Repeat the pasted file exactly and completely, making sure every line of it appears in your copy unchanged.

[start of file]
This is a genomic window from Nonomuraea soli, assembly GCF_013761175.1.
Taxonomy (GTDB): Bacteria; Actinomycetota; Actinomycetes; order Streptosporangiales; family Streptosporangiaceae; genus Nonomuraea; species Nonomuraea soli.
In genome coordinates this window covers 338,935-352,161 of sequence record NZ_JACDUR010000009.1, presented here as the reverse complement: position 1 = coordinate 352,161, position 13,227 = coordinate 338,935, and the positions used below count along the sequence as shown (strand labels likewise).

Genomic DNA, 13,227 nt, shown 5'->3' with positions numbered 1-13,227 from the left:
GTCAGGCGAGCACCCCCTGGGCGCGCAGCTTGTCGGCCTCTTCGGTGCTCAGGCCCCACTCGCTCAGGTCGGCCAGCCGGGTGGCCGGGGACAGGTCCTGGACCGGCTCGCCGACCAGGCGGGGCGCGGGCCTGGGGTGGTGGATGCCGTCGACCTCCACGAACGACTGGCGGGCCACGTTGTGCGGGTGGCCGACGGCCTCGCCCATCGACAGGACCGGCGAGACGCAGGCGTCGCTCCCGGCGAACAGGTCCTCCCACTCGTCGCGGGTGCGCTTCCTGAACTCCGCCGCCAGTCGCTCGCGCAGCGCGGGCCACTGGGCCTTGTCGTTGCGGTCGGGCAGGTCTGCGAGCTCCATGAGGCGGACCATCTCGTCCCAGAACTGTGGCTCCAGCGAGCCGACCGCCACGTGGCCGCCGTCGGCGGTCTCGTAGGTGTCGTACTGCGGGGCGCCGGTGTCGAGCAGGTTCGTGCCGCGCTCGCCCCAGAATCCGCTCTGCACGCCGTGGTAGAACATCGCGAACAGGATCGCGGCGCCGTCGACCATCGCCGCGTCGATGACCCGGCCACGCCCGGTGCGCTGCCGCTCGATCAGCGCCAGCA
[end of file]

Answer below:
This is a genomic window from Nonomuraea soli, assembly GCF_013761175.1.
Taxonomy (GTDB): Bacteria; Actinomycetota; Actinomycetes; order Streptosporangiales; family Streptosporangiaceae; genus Nonomuraea; species Nonomuraea soli.
In genome coordinates this window covers 338,935-352,161 of sequence record NZ_JACDUR010000009.1, presented here as the reverse complement: position 1 = coordinate 352,161, position 13,227 = coordinate 338,935, and the positions used below count along the sequence as shown (strand labels likewise).

Genomic DNA, 13,227 nt, shown 5'->3' with positions numbered 1-13,227 from the left:
GTCAGGCGAGCACCCCCTGGGCGCGCAGCTTGTCGGCCTCTTCGGTGCTCAGGCCCCACTCGCTCAGGTCGGCCAGCCGGGTGGCCGGGGACAGGTCCTGGACCGGCTCGCCGACCAGGCGGGGCGCGGGCCTGGGGTGGTGGATGCCGTCGACCTCCACGAACGACTGGCGGGCCACGTTGTGCGGGTGGCCGACGGCCTCGCCCATCGACAGGACCGGCGAGACGCAGGCGTCGCTCCCGGCGAACAGGTCCTCCCACTCGTCGCGGGTGCGCTTCCTGAACTCCGCCGCCAGTCGCTCGCGCAGCGCGGGCCACTGGGCCTTGTCGTTGCGGTCGGGCAGGTCTGCGAGCTCCATGAGGCGGACCATCTCGTCCCAGAACTGTGGCTCCAGCGAGCCGACCGCCACGTGGCCGCCGTCGGCGGTCTCGTAGGTGTCGTACTGCGGGGCGCCGGTGTCGAGCAGGTTCGTGCCGCGCTCGCCCCAGAATCCGCTCTGCACGCCGTGGTAGAACATCGCGAACAGGATCGCGGCGCCGTCGACCATCGCCGCGTCGATGACCCGGCCACGCCCGGTGCGCTGCCGCTCGATCAGCGCCAGCA